Interestingly, in sports psychology, emotions are found to be predictive of performance. A hedonic set-point is the general baseline of happiness over our lifetime, despite any temporary changes in the level from positive or negative life events. This set-point theory of happiness and well-being assumes we each have a fixed ‘average’ level of happiness around which our day-to-day and moment-to-moment happiness varies. Usually, no matter what life throws at us, over time, our happiness bounces back to the same set-point.Think of it as your aggregate lifetime happiness score.
Athletes and coaches who use hedonic regulation in sports are motivated to increase the pleasant (hedonic) emotions and reduce the intensity of unpleasant (negative) emotions. Your hedonic set point will usually remain the same unless you make a concerted effort to change it. We each have the power to re-program our happiness set-point to a higher level of peace and well-being –if we are willing to do the hard work it takes to change habitual thoughts, feelings, words and actions.
The idea of homeostasis has a long history in physiology, describing a process that maintains important biological variables within a narrow range of values. Core body temperature is a well-known example, where a variation of just a few degrees higher or lower than normal can be a warning signal that something is wrong. Psychological homeostasis or equilibrium is a balanced mental level of behavior optimal for functioning.
Psychological homeostasis occurs in response to the infinite variety of circumstances that can affect our well-being. In synchrony with all of the body’s other homeostatic mechanisms, psychological homeostasis operates throughout life during both waking and sleep. All of our behaviors, thoughts, and feelings are ultimately controlled by it.
In sports, psychological equilibrium can be astounding or abysmal. As athletes, if we inherently expect to be in the winner’s circle and believe we belong there, then we have a very good chance of doing so. (Read my blog “A Champion’s Self-Talk”). Conversely, if we have poor self-esteem and negative beliefs about our abilities (regardless of whether these beliefs are true or not), then becoming a winner is improbable.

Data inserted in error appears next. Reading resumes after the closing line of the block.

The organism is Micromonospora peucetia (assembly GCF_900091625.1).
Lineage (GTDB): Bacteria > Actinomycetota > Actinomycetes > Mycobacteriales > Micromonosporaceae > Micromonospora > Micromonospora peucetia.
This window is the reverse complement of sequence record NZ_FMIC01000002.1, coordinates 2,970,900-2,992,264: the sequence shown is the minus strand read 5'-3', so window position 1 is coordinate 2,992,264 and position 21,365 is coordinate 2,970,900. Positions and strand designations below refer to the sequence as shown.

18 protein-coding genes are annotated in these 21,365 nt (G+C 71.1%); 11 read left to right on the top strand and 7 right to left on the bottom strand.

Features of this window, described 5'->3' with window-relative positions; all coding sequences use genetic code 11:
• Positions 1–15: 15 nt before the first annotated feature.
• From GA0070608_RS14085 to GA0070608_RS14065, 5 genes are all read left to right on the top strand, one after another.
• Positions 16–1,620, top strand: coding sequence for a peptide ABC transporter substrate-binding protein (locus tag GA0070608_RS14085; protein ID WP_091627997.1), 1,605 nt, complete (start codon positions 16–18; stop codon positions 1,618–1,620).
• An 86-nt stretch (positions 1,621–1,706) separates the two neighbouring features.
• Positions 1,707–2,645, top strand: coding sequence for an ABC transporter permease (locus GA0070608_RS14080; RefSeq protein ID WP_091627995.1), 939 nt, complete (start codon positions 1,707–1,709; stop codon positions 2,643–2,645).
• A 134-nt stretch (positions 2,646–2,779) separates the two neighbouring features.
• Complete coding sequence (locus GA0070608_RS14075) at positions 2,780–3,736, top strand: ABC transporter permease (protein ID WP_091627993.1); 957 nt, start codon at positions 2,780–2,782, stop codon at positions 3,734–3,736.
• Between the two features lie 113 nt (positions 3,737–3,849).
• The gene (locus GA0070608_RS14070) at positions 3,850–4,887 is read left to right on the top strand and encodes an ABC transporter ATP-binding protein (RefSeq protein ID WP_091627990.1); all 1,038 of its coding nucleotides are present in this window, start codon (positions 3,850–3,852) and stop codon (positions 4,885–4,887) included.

For a person whose identity is built around negative beliefs, challenging those would upset their psychological homeostasis because it suggests that these beliefs—on which they have based their identity – could be wrong. The solution to this problem may be difficult. Changing this negative homeostasis can initially cause stress and anxiety, but this change in the long term will bring a balance of safety and stability.
Refocus the lens
Take a moment and consider your gratitude level for being able to train and work out. Training is not simply a responsibility. It’s a privilege. I am not talking about privilege as entitlement or advantage. I’m talking about the honor it is to be able to physically move, work out and exercise. Appreciating this benefit can boost our awareness of the many opportunities that surround us. For many of us, we don’t realize this until this privilege is stripped away due to injury or illness.
Are you the person who sees the running shoes by the door and immediately recites the mental laundry list of excuses you can’t go for a run? If your exercise is drudgery, then I suggest trying a hedonic re-set. If your homeostasis consists of plopping down on the couch for hours of TV, I suggest you break out of that cycle. Hard stop.